Because the kai genes are among the most abundantly expressed in S. elongatus, the Johnson lab initially hypothesized that they would exhibit optimal codon usage. They found, however, that the kaiBC transcript actually displays below average optimal codon usage based on the codon adaptation index. To better understand the impact of this unexpected finding on cyanobacterial metabolism, the investigators constructed two mutant strains. In the optKaiB strain, they replaced the suboptimal codons in the kaiB gene with codons more closely resembling those found in highly expressed genes. In the optkaiBC strain, the “optimization” was extended to include the 5′ region of the kaiC gene as well. The investigators had hypothesized that nonoptimal codon usage in the kaiBC gene would be required for normal rhythmicity. However, when they grew the wild-type, optKaiB, and optKaiBC strains at the optimal growth temperature of 30oC, they found no effect of optimization on circadian clock function. In fact, the optimized strains maintained rhythmicity over a wide range of temperatures, while rhythmicity was lost in the wild-type cyanobacteria at cooler temperatures in the range of 18 to 20oC (Figure 2).

Figure 2. The rhythmic cycles of the S. elongatus circadian clock could be monitored by expressing a fluorescent protein under control of the kaiBC promoter. The luminescence of cells grown in constant light indicated the ability of the clock to maintain its rhythm in the absence of an external light-dark cycle. Wild-type cells and both optimized strains maintained rhythmicity similarly at warm temperatures. However, culture of wild-type cells at cool temperatures led to a loss of rhythmicity, which was maintained longer in the optimized strains. Reproduced by permission from Macmillin Publishers Ltd. from Y. Xu, et al. (2013) Nature, published online February 17, DOI:10.1038/nature11942. Copyright 2013.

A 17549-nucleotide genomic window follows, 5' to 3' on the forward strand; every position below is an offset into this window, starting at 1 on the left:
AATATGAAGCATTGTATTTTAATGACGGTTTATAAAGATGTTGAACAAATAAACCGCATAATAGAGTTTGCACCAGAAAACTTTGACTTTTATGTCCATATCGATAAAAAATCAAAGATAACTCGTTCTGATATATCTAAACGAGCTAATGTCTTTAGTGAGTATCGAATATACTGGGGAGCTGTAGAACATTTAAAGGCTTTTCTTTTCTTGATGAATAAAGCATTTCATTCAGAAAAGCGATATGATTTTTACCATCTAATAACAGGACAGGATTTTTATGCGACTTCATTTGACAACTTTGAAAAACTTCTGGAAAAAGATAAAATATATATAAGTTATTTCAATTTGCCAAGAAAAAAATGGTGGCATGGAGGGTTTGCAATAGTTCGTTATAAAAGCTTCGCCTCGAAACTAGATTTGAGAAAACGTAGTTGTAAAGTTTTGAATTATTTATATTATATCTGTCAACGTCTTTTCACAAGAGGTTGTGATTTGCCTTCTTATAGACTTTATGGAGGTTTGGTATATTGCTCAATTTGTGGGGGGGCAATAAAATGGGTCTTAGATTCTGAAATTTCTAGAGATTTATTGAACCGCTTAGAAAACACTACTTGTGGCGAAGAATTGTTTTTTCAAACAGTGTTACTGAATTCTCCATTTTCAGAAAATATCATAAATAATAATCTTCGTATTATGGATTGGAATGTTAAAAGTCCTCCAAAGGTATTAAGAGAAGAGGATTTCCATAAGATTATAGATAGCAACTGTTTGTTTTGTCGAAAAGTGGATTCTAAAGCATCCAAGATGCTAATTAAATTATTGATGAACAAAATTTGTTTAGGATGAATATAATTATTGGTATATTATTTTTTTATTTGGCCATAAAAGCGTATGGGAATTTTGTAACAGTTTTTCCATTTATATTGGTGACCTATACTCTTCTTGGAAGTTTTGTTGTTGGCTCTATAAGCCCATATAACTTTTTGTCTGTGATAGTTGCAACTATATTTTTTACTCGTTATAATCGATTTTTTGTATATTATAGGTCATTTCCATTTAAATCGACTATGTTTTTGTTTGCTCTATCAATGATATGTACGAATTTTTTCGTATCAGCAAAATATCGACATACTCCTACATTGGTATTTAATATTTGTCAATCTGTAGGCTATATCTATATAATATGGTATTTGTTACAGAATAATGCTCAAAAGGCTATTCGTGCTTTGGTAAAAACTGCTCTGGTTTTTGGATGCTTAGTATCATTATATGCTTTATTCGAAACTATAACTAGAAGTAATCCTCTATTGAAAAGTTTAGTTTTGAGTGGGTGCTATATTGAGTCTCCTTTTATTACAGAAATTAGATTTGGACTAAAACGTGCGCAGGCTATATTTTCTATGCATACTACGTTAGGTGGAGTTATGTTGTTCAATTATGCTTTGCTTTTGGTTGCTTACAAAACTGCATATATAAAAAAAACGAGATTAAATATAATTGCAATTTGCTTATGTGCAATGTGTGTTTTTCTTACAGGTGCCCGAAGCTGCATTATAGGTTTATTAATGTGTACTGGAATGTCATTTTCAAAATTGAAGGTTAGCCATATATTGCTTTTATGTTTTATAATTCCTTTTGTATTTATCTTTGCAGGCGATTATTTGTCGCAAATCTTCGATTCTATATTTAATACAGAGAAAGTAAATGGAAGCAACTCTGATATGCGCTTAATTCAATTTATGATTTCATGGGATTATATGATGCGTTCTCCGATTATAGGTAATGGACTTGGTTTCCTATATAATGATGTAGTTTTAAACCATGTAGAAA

Codon optimization had resulted in increased expression of the KaiB and KaiC proteins, suggesting a possible explanation for the retention of rhythmicity at cool temperatures in the optKaiB and optKaiBC strains. Consistently, inducible overexpression of KaiB and KaiC together had the same effect as gene optimization, though rhythmicity was totally lost at very high levels of protein expression, or when KaiB was overexpressed without KaiC.

Prior work has indicated that at optimal temperatures when growth rate is high, the circadian clock offers a clear survival advantage to cyanobacteria. One might therefore assume that the superior ability to maintain rhythmicity at cool temperatures would offer a similar advantage to the optimized strains. The Johnson group tested this hypothesis by measuring growth rates for wild-type S. elongatus, the optKaiBC strain, and two strains (CLAb and CLAc) bearing mutations in KaiC that result in markedly dampened circadian rhythms. They found that at 30oC, the optimized strains exhibited a slight growth advantage, while the KaiC mutant strains grew more slowly than the wild-type cells. However, as the temperature was lowered, optKaiBC lost its advantage and, in fact, became the most slowly growing strain. In contrast, as the temperature decreased, the growth rates of CLAb and CLAc approached and even exceeded that of the wild-type strain (Figure 3). These unexpected results suggest that loss of circadian rhythmicity imparts a growth advantage to S. elongatus at cool temperatures, which are associated with slow growth rates. It should be noted that the temperatures used for these experiments are well within the range of those that S. elongatus experiences in its normal environment. Thus, the investigators conclude that the use of non-optimal codons in the kaiBC gene is, in fact, a mechanism that allows the cyanobacterium to turn off its circadian clock when doing so offers a survival advantage. Clearly, this discovery opens a new avenue of thought regarding the role of optimum codon usage in the post-transcriptional regulation of gene expression.

 

Figure 3. Growth of wild-type S. elongatus as compared to the optKaiBC strain, and two strains bearing mutations in KaiC (CLAb and CLAc). The KaiC mutant strains have markedly dampened circadian clocks at all temperatures, while optKaiBC shows rhythmicity at all temperatures, and the wild-type strain exhibits rhythmicity at high temperatures, but not at lower ones. Reproduced by permission from Macmillin Publishers Ltd. from Y. Xu, et al. (2013) Nature, published online February 17, DOI:10.1038/nature11942. Copyright 2013